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This Chart Puts Warren Buffett's $61 Billion Fortune Into Perspective

Warren Buffett is rich, but he's far from the richest person in history. As you can see in the chart above, his $61.2 billion net worth ranks him behind all 10 of the greatest American fortunes, accumulated by the likes of John D. Rockefeller, Cornelius Vanderbilt, and John Jacob Astor.

Buffett's wealth comes primarily from his interest in Berkshire Hathaway , a sprawling conglomerate with a current market value of $319 billion. The 85-year-old Oracle of Omaha has been a director and the controlling shareholder of Omaha-based business since 1965 and its chairman and chief executive officer since 1970.

Berkshire Hathaway's latest proxy statement shows that Buffett controls 33.9% of the voting interest in the company and 19.6% of its economic interest. This is despite the fact that he's already transferred 185 million class B shares to the Bill & Melinda Gates Foundation, as a part of Buffett and Gates' Giving Pledge , a commitment by the world's wealthiest individuals and families to dedicate the majority of their wealth to philanthropy.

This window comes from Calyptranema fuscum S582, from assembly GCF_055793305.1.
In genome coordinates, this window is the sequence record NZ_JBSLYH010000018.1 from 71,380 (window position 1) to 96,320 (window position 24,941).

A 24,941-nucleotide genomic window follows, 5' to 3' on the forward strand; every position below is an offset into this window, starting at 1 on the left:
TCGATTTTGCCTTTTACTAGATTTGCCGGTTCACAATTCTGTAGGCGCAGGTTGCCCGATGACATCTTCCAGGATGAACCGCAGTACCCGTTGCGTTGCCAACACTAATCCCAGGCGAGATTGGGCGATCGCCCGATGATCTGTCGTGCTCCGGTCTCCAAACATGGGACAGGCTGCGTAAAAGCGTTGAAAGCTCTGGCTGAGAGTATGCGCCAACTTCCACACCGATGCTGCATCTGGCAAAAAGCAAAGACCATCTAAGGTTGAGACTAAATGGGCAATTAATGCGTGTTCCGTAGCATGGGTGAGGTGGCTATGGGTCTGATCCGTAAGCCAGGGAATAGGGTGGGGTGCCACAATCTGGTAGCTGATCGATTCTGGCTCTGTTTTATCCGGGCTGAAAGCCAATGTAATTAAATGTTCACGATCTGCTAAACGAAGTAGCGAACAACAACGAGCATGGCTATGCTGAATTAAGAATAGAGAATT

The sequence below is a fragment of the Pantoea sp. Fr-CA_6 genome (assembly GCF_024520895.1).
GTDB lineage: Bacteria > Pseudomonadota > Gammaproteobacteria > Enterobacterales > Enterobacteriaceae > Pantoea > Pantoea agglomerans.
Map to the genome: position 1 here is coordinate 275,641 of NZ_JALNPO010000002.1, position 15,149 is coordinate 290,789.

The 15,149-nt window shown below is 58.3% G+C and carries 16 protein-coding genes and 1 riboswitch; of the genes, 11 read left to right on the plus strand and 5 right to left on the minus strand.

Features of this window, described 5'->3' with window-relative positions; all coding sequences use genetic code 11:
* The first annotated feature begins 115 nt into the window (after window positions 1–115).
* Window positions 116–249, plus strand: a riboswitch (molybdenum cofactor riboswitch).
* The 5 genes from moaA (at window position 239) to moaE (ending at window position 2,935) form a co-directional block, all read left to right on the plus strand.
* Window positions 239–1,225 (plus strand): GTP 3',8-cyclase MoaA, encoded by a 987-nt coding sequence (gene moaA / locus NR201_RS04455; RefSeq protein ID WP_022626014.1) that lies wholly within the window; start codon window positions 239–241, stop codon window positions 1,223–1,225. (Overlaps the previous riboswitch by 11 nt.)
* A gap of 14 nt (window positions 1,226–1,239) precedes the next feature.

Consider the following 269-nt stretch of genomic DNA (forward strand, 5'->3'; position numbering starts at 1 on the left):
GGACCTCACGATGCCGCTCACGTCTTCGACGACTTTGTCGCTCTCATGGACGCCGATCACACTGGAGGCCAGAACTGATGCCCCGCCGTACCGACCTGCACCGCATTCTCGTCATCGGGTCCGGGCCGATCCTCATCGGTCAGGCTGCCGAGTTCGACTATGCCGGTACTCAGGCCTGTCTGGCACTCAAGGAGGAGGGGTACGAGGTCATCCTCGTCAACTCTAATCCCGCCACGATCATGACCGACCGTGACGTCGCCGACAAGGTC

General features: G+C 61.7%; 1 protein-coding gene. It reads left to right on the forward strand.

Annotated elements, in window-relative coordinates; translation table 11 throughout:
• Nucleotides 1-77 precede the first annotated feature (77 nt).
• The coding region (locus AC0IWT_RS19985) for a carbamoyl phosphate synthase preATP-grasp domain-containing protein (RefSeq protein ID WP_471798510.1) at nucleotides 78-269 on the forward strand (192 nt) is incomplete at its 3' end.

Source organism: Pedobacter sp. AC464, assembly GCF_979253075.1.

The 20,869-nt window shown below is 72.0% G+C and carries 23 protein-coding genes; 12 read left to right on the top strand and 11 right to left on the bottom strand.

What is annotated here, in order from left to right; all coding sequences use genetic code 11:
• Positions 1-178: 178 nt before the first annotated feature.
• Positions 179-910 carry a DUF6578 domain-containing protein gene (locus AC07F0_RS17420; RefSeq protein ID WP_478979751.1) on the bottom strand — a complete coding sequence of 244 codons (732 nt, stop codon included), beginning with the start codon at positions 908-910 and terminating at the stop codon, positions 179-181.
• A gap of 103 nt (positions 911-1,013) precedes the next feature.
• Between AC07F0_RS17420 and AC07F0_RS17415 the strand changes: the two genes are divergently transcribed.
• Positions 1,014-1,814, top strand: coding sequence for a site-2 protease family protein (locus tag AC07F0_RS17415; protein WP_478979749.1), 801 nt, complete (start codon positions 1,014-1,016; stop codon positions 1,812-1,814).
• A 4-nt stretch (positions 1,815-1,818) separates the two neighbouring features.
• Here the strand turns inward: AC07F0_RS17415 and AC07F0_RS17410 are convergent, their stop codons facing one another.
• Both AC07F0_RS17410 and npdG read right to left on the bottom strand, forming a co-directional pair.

Interestingly, Buffett would be among the 10 richest people in American history if he hadn't already donated $23.7 billion worth of Berkshire Hathaway's class B shares. If you add those back in, he'd be worth roughly $85 billion, placing him ahead of the infamous railroad magnate from the Gilded Age, Jay Gould, who was worth an estimated $78.3 billion. Needless to say, this selflessness goes a long way toward explaining why Buffett is one of the most respected and revered financiers to ever live.

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The article This Chart Puts Warren Buffett's $61 Billion Fortune Into Perspective originally appeared on Fool.com.

John Maxfield has no position in any stocks mentioned. The Motley Fool owns and recommends Berkshire Hathaway. Try any of our Foolish newsletter services free for 30 days . We Fools may not all hold the same opinions, but we all believe that considering a diverse range of insights makes us better investors. The Motley Fool has a disclosure policy .

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The views and opinions expressed herein are the views and opinions of the author and do not necessarily reflect those of Nasdaq, Inc.

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